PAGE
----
Wednesday, February 29, 2012
Choosing a Charity
There are hundreds of charities with noble missions. They can provide a great deal of help to people who desperately need it. However, not all non-profits are created equal. It can simply be that you don't support their mission. Or they can be poorly run and spend too much of their donations on overhead and marketing. A good accountant
can help their clients choose charities that match their clients goals with well run organizations.
Here are some tips from Betsy Brill and Susan Winer of Strategic Philanthropy
on how to choose better non-profits to support.
- Check with the IRS that they are tax-exempt and in good standing.
- Review their financials. Make sure their expenses are reasonable based on their size and their work.But low overhead does not always mean effective use of the money. Make sure they are using it wisely to advance their goals.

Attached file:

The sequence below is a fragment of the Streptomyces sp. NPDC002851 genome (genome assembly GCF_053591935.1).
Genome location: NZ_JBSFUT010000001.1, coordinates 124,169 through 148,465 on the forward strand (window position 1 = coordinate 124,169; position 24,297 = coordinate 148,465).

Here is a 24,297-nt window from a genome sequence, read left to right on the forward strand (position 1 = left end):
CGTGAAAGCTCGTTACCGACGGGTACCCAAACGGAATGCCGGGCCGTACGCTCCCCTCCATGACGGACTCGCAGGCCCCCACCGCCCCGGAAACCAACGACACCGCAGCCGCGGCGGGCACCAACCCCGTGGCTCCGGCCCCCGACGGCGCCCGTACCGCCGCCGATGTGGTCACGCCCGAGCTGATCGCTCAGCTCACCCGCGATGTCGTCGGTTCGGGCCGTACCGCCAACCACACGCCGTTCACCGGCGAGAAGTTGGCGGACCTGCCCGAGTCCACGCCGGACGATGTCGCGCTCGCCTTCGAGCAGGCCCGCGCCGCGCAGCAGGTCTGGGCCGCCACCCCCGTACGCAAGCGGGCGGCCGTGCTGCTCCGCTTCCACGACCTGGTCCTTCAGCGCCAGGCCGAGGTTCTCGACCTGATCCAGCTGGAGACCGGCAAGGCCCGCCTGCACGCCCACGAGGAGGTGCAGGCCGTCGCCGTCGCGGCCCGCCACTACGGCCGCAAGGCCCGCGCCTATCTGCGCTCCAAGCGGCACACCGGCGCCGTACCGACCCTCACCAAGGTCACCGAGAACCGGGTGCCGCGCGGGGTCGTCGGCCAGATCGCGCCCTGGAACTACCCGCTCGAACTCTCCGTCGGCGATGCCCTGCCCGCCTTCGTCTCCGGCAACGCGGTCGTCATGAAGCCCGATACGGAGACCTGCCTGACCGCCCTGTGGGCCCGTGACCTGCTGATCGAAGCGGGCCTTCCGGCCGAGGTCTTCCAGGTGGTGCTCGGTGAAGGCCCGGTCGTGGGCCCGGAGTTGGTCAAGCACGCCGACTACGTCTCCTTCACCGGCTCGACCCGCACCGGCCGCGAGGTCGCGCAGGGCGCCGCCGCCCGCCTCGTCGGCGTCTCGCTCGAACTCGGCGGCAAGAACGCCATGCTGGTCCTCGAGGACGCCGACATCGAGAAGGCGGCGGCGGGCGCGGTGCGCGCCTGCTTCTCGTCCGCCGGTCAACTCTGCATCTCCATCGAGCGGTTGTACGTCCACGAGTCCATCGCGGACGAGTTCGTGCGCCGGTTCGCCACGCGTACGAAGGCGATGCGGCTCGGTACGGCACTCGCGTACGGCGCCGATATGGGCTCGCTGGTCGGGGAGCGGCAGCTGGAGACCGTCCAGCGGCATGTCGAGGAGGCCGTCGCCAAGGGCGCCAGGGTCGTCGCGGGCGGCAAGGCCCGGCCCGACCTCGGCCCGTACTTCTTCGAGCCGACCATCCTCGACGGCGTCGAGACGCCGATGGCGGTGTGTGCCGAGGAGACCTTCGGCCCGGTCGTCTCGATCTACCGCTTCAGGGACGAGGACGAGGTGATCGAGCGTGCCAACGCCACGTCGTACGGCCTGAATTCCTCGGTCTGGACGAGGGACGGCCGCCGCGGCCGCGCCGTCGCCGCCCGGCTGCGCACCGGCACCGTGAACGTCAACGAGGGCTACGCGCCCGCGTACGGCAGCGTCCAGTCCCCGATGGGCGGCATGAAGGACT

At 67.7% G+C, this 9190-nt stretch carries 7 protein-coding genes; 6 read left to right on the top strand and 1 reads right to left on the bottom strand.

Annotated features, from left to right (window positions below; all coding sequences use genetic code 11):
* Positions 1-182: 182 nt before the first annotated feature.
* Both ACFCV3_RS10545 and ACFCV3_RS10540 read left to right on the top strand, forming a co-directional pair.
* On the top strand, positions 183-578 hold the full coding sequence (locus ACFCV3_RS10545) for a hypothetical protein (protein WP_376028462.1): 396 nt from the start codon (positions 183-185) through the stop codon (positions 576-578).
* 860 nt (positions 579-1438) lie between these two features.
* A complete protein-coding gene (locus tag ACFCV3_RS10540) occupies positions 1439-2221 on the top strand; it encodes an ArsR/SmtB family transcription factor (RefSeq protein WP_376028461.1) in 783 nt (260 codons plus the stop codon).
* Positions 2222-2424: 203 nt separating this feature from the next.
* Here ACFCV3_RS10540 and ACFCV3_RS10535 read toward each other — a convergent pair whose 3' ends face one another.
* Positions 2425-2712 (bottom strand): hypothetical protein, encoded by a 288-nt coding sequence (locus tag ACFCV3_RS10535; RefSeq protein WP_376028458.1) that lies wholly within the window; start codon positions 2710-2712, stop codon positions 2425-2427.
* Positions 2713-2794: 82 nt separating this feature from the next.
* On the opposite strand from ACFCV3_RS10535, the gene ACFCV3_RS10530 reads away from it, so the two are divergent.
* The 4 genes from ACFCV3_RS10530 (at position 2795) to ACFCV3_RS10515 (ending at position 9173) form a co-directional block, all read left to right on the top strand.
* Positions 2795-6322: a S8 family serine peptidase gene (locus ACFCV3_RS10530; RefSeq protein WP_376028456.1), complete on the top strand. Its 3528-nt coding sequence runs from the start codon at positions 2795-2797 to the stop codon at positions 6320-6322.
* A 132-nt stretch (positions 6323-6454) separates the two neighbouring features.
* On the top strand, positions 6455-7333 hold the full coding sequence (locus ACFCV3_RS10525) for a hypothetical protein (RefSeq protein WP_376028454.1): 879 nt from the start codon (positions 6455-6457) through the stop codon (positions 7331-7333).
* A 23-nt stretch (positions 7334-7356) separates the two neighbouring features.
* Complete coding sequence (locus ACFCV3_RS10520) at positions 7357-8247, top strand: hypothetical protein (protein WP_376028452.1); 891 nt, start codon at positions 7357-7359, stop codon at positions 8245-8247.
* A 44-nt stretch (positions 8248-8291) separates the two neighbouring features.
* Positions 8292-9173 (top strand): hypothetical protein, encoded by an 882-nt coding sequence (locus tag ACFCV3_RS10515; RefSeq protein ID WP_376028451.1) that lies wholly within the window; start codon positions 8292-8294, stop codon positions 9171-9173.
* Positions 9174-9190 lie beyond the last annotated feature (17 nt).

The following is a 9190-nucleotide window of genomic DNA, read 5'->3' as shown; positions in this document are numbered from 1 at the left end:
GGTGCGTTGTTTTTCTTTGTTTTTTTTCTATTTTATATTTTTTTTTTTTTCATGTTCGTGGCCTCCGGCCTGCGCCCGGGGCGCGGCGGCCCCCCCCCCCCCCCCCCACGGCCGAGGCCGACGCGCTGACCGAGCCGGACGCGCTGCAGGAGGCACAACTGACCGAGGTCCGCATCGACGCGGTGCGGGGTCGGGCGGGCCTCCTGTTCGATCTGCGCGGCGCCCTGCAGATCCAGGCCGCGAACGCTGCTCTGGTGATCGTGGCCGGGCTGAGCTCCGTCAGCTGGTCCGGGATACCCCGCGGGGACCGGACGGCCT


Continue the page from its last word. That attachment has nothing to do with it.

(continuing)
- Consider where they get their funding. Make sure they have a diverse source of revenue.
- Investigate their investing policies. They should have confilict-of-interest policies in place.
- Go and visit them. This might be a prudent step if it is a sizable donation.
Labels: charitable donations, charities
Monday, February 27, 2012
Taxpayers Owed $1 Billion
There are around a million people that have failed to file their 2007 federal tax return. The IRS estimates that they are owed over $1 billion in refunds. To get the refund they must file by tax day this year (April, 17 2012).
The reason that many people don't file is because they did not earn enough to require them to file. However, they are due a refund based on the taxes that were deducted from their wages. They might also be due an earned income tax credit. This applies to filers with less than $38,646 of income for families with two or more children. The thresholds decrease without children. The law allows a three year time limit to apply for the refund. If they fail to do so then the monies become the property of the US Treasury.
If you have not filed than the Accounting Aisle
can get you in touch with a good accountant in your area. They will go over your entire situation and determine if you still need to file.